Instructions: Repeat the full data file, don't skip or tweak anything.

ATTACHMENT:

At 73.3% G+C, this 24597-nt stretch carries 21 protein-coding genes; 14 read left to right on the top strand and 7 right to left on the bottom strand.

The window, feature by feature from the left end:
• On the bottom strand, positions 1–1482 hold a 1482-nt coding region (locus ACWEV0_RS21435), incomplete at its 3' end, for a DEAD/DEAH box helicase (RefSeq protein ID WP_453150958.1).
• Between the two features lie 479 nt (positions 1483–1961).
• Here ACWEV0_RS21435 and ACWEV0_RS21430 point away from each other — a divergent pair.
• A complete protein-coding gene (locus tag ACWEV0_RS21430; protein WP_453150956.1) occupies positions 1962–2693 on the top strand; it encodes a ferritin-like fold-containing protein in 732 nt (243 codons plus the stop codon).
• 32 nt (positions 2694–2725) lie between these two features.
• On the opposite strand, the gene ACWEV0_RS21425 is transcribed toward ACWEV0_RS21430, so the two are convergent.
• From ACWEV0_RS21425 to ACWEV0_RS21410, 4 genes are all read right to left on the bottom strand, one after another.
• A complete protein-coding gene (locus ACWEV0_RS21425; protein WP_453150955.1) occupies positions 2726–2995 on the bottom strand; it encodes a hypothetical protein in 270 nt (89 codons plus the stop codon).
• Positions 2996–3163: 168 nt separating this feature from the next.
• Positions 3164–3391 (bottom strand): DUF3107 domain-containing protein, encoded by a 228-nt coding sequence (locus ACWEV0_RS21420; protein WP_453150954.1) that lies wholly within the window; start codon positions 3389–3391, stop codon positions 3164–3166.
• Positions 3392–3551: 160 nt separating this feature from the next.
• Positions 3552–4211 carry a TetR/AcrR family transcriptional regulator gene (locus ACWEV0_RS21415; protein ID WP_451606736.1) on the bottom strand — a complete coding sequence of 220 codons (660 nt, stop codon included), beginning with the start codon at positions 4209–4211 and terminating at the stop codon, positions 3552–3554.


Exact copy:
At 73.3% G+C, this 24597-nt stretch carries 21 protein-coding genes; 14 read left to right on the top strand and 7 right to left on the bottom strand.

The window, feature by feature from the left end:
• On the bottom strand, positions 1–1482 hold a 1482-nt coding region (locus ACWEV0_RS21435), incomplete at its 3' end, for a DEAD/DEAH box helicase (RefSeq protein ID WP_453150958.1).
• Between the two features lie 479 nt (positions 1483–1961).
• Here ACWEV0_RS21435 and ACWEV0_RS21430 point away from each other — a divergent pair.
• A complete protein-coding gene (locus tag ACWEV0_RS21430; protein WP_453150956.1) occupies positions 1962–2693 on the top strand; it encodes a ferritin-like fold-containing protein in 732 nt (243 codons plus the stop codon).
• 32 nt (positions 2694–2725) lie between these two features.
• On the opposite strand, the gene ACWEV0_RS21425 is transcribed toward ACWEV0_RS21430, so the two are convergent.
• From ACWEV0_RS21425 to ACWEV0_RS21410, 4 genes are all read right to left on the bottom strand, one after another.
• A complete protein-coding gene (locus ACWEV0_RS21425; protein WP_453150955.1) occupies positions 2726–2995 on the bottom strand; it encodes a hypothetical protein in 270 nt (89 codons plus the stop codon).
• Positions 2996–3163: 168 nt separating this feature from the next.
• Positions 3164–3391 (bottom strand): DUF3107 domain-containing protein, encoded by a 228-nt coding sequence (locus ACWEV0_RS21420; protein WP_453150954.1) that lies wholly within the window; start codon positions 3389–3391, stop codon positions 3164–3166.
• Positions 3392–3551: 160 nt separating this feature from the next.
• Positions 3552–4211 carry a TetR/AcrR family transcriptional regulator gene (locus ACWEV0_RS21415; protein ID WP_451606736.1) on the bottom strand — a complete coding sequence of 220 codons (660 nt, stop codon included), beginning with the start codon at positions 4209–4211 and terminating at the stop codon, positions 3552–3554.